The 60-odd elephants from the Chandaka sanctuary were so disturbed by development activities that they have now virtually abandoned the sanctuary and migrated to Ganjam and Cuttack districts. In fact, only one elephant was counted in Chandaka sanctuary during the 2017 census.
A group of 15 to 16 elephants from Chandaka, which had strayed into Ganjam’s Rambha forest range, has been completely wiped out owing to electrocutions, accidents and train accidents in the past four-five years. Another group of 15-16 elephants remains holed up in Ganjam’s Khallikote range, but their number has halved. Some Chandaka elephants of Khurda district have made inroads into Puri district where they were never seen in the past. This has resulted in the loss of human as well as elephant lives.
A larger group of about 25 Chandaka elephants that migrated to Cuttack district has now reduced to less than 20 and move around in small patches of forests in Athagarh and Khuntuni forest ranges in human-dominated landscapes.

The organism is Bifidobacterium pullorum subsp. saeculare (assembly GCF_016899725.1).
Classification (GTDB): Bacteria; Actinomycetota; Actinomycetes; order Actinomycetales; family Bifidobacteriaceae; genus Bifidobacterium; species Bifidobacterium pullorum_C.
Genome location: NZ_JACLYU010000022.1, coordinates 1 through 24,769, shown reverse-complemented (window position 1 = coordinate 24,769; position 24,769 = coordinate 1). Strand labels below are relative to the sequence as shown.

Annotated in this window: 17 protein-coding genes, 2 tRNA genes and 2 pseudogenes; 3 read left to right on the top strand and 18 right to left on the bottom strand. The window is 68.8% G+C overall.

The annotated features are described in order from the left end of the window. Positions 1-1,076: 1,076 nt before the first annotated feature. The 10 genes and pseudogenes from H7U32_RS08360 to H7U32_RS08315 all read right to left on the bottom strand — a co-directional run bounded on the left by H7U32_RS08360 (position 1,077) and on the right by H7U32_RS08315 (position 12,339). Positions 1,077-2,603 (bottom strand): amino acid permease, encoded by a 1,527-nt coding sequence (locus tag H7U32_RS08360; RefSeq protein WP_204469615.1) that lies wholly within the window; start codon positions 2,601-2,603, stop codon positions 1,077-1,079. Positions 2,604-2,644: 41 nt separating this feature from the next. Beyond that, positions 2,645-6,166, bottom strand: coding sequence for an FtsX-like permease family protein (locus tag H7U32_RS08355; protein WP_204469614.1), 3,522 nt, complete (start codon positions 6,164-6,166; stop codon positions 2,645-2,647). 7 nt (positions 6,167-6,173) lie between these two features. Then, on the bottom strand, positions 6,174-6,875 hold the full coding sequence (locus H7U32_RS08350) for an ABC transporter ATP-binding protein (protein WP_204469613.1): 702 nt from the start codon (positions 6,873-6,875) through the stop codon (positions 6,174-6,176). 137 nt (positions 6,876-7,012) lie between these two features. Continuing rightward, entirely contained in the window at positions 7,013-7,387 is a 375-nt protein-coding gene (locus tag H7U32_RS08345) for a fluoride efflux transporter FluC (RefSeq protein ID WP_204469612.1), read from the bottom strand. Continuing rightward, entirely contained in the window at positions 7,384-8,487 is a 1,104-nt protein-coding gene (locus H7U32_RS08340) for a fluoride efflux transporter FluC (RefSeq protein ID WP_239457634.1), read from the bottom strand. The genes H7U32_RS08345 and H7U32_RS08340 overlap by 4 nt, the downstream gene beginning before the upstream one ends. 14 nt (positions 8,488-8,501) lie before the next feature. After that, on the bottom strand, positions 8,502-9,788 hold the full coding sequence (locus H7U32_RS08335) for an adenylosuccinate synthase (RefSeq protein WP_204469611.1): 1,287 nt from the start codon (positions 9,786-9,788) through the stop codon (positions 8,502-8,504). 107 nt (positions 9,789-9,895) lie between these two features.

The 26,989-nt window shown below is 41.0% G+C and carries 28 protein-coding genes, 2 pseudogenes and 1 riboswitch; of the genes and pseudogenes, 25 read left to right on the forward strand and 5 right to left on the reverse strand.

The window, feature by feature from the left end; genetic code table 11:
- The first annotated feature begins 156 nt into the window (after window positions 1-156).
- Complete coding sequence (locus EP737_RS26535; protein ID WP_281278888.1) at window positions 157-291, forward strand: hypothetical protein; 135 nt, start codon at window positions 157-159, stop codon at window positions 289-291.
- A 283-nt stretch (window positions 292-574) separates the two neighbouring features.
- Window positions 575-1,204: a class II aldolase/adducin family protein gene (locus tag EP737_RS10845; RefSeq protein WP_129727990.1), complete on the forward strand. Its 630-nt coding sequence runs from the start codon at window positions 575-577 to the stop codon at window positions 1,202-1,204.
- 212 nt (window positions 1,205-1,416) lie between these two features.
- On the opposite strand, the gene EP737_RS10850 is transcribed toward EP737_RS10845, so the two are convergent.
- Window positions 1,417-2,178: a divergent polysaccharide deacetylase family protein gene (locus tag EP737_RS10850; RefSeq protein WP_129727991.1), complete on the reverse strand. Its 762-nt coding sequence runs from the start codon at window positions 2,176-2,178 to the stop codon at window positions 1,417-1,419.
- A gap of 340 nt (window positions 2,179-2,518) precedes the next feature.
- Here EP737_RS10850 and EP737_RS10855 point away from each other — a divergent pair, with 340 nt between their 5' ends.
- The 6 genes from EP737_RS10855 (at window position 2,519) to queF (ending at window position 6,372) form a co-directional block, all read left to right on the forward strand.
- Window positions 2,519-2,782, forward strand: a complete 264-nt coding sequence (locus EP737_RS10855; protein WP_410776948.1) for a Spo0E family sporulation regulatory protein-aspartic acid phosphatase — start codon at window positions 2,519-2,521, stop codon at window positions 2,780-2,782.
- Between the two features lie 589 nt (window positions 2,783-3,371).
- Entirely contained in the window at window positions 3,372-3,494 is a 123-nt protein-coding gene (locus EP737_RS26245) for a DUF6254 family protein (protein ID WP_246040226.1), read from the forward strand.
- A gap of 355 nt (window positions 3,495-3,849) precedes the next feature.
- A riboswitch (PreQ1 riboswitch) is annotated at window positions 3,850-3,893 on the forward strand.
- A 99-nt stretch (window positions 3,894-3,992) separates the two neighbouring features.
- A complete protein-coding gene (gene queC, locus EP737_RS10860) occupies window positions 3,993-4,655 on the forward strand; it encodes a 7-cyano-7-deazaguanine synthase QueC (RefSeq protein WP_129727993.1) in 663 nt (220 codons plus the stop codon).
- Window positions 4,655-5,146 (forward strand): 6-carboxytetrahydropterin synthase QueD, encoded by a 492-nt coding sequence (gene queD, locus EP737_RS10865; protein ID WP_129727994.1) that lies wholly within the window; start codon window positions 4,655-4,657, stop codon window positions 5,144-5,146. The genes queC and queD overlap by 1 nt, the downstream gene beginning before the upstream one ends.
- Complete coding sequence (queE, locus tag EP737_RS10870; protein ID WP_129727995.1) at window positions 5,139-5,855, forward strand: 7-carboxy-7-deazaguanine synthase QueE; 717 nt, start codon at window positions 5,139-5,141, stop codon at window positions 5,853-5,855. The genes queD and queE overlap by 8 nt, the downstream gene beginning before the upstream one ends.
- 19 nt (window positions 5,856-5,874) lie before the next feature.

Fourteen elephant corridors were officially identified by the Odisha government in January 2010, covering over 870 sq km, with the length being 420.8 km. These included three inter-state corridors shared with West Bengal, Chhattisgarh, and Jharkhand. Rs 20 crore were spent on the improvement of these corridors. However, these are not protected under the law.
Odisha had identified five elephant reserves out of which only three were notified: Mahanadi Reserve (8,036 sq. km), Mayurbhanj Reserve (7,043 sq. km), and Sambalpur Reserve (5,846 sq. km). The South Odisha Reserve (4,216 sq. km) and the Baitarani Reserve (10,516 sq. km) have not been notified yet. The delay in the notification can be ascribed to the intervention of the mining lobby, according to experts.